Nathan Meunier of IGN calls the game challenging, but also notes it is easy to get into with adjusted difficulty settings. He also praises its game's humor and replayability.[8] Jason Wilson of GamePro praises the game's simple starting setup and calls the game's combat "simple yet deep". While he sees the game's difficulty as a good feature, he also comments on balance issues.[6] Josh McIllwain of Ars Technica notes that the game's "wicked sense of humor" sets it apart from other roguelike games. He also points out the difficulty and calls the game "brutal and unforgiving".[12]

PC Gamer US chose Dungeons of Dredmor as their "Indie Game of the Year" for 2011.[9]

See also[edit]


  1. ^ "Now Available - Dungeons of Dredmor". Steam. July 13, 2011. Retrieved July 30, 2011.
  2. ^ http://www.gaslampgames.com/2011/12/12/patch-1-0-8-is-up-the-dlc-is-not/
  3. ^ Baumgart, David (June 19, 2011). "Dungeons of Dredmor Interview". RPGWatch (Interview). Interviewed by Brian Critser. Retrieved August 2, 2011.
  4. ^ a b "Dungeons of Dredmor for PC". GameRankings. Retrieved June 6, 2012.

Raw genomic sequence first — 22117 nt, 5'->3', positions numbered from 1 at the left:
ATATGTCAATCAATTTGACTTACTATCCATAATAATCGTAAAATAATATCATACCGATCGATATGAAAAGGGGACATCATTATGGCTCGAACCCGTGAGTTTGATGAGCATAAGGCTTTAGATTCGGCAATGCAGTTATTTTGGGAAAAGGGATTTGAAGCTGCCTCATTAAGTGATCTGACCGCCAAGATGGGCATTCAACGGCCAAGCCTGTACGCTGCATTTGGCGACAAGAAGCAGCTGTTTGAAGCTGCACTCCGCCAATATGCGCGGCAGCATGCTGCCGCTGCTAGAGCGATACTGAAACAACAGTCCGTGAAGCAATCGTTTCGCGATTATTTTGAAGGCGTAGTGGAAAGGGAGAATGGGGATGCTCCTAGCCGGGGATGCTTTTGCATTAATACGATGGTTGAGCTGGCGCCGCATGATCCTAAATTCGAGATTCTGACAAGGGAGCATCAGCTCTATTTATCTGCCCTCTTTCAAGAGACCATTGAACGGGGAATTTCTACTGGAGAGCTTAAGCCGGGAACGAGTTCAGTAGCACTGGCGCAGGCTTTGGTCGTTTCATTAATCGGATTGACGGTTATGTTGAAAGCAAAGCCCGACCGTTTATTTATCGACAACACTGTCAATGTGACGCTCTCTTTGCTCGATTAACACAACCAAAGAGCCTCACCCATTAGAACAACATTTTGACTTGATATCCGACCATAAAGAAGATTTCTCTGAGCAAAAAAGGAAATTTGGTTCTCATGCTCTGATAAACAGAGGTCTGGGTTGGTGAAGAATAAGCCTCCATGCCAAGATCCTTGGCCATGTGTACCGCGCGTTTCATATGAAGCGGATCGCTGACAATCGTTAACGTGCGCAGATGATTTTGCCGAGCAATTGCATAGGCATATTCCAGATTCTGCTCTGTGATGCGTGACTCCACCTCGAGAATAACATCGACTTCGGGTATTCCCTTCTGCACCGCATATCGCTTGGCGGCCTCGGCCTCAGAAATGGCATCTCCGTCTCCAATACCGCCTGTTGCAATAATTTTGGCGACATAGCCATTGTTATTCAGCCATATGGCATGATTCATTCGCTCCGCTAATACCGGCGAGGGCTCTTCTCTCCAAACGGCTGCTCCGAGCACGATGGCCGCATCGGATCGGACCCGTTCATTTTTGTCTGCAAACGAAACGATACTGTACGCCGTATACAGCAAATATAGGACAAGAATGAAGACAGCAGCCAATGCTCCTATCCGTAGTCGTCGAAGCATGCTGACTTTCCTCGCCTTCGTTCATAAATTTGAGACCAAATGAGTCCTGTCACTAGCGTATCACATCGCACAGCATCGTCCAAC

5. ^ a b "Dungeons of Dredmor for PC". Metacritic. Retrieved June 6, 2012.
  6. ^ a b Wilson, Jason (July 20, 2011). "Review: Dungeons of Dredmor". GamePro. Archived from the original on 2011-12-01. Retrieved July 29, 2011.
  7. ^ a b Baughman, Jordan (August 4, 2011). "Dungeons of Dredmor Review". GamesRadar US. Retrieved August 8, 2011.
  8. ^ a b Meunier, Nathan (July 28, 2011). "Dungeons of Dredmor Review". IGN. Retrieved July 30, 2011.
  9. ^ a b "PC Gamer US Game of the Year awards 2011". PC Gamer. February 8, 2012. Retrieved February 2, 2012.
  10. ^ Meer, Alec (July 19, 2011). "Wot I Think: Dungeons of Dredmor". Rock, Paper, Shotgun. Retrieved July 26, 2011.
  11. ^ Biessener, Adam (July 20, 2011). "An Indie Roguelike For Everyone – Dungeons of Dredmor". Game Informer. Retrieved July 26, 2011.
  12. ^ McIllwain, Josh (July 29, 2011). "Indie RPG Dungeons of Dredmor wants to destroy you". Ars Technica. Retrieved July 30, 2011.

External links[edit]